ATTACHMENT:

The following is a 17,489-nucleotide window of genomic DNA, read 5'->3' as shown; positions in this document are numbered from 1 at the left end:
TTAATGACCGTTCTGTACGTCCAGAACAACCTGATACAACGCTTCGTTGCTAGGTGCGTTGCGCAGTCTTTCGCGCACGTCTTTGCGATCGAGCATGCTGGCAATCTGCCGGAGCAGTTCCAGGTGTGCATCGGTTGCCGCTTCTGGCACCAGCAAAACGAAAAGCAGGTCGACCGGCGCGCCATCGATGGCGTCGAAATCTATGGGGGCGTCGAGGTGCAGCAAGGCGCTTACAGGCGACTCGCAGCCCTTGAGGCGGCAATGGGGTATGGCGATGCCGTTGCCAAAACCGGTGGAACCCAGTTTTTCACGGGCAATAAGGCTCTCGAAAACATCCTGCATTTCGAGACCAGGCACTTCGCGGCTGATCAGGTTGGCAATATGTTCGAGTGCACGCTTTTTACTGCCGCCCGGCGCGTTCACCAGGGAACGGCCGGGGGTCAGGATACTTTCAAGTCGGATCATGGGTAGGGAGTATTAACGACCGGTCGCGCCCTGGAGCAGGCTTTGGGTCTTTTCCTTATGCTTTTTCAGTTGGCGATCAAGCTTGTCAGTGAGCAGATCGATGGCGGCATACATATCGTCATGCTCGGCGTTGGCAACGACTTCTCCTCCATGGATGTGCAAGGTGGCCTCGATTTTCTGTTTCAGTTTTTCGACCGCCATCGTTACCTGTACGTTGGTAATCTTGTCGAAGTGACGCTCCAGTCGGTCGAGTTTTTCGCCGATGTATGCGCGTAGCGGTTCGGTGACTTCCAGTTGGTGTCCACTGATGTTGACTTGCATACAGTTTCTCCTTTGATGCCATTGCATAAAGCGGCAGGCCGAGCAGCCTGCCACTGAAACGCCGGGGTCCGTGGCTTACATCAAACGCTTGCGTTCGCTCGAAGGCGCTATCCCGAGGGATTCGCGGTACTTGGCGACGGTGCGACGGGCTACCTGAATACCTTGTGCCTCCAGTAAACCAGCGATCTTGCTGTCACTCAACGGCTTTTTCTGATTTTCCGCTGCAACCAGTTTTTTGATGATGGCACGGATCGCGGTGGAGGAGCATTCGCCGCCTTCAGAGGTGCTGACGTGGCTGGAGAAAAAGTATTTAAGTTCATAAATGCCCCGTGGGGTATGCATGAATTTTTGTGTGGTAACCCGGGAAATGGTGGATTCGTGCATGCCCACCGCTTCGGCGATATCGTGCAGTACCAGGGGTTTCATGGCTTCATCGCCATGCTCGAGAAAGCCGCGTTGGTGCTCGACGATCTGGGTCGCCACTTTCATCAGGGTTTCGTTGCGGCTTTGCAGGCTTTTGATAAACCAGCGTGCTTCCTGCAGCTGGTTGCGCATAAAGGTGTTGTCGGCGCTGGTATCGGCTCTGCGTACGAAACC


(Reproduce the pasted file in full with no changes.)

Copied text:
The following is a 17,489-nucleotide window of genomic DNA, read 5'->3' as shown; positions in this document are numbered from 1 at the left end:
TTAATGACCGTTCTGTACGTCCAGAACAACCTGATACAACGCTTCGTTGCTAGGTGCGTTGCGCAGTCTTTCGCGCACGTCTTTGCGATCGAGCATGCTGGCAATCTGCCGGAGCAGTTCCAGGTGTGCATCGGTTGCCGCTTCTGGCACCAGCAAAACGAAAAGCAGGTCGACCGGCGCGCCATCGATGGCGTCGAAATCTATGGGGGCGTCGAGGTGCAGCAAGGCGCTTACAGGCGACTCGCAGCCCTTGAGGCGGCAATGGGGTATGGCGATGCCGTTGCCAAAACCGGTGGAACCCAGTTTTTCACGGGCAATAAGGCTCTCGAAAACATCCTGCATTTCGAGACCAGGCACTTCGCGGCTGATCAGGTTGGCAATATGTTCGAGTGCACGCTTTTTACTGCCGCCCGGCGCGTTCACCAGGGAACGGCCGGGGGTCAGGATACTTTCAAGTCGGATCATGGGTAGGGAGTATTAACGACCGGTCGCGCCCTGGAGCAGGCTTTGGGTCTTTTCCTTATGCTTTTTCAGTTGGCGATCAAGCTTGTCAGTGAGCAGATCGATGGCGGCATACATATCGTCATGCTCGGCGTTGGCAACGACTTCTCCTCCATGGATGTGCAAGGTGGCCTCGATTTTCTGTTTCAGTTTTTCGACCGCCATCGTTACCTGTACGTTGGTAATCTTGTCGAAGTGACGCTCCAGTCGGTCGAGTTTTTCGCCGATGTATGCGCGTAGCGGTTCGGTGACTTCCAGTTGGTGTCCACTGATGTTGACTTGCATACAGTTTCTCCTTTGATGCCATTGCATAAAGCGGCAGGCCGAGCAGCCTGCCACTGAAACGCCGGGGTCCGTGGCTTACATCAAACGCTTGCGTTCGCTCGAAGGCGCTATCCCGAGGGATTCGCGGTACTTGGCGACGGTGCGACGGGCTACCTGAATACCTTGTGCCTCCAGTAAACCAGCGATCTTGCTGTCACTCAACGGCTTTTTCTGATTTTCCGCTGCAACCAGTTTTTTGATGATGGCACGGATCGCGGTGGAGGAGCATTCGCCGCCTTCAGAGGTGCTGACGTGGCTGGAGAAAAAGTATTTAAGTTCATAAATGCCCCGTGGGGTATGCATGAATTTTTGTGTGGTAACCCGGGAAATGGTGGATTCGTGCATGCCCACCGCTTCGGCGATATCGTGCAGTACCAGGGGTTTCATGGCTTCATCGCCATGCTCGAGAAAGCCGCGTTGGTGCTCGACGATCTGGGTCGCCACTTTCATCAGGGTTTCGTTGCGGCTTTGCAGGCTTTTGATAAACCAGCGTGCTTCCTGCAGCTGGTTGCGCATAAAGGTGTTGTCGGCGCTGGTATCGGCTCTGCGTACGAAACC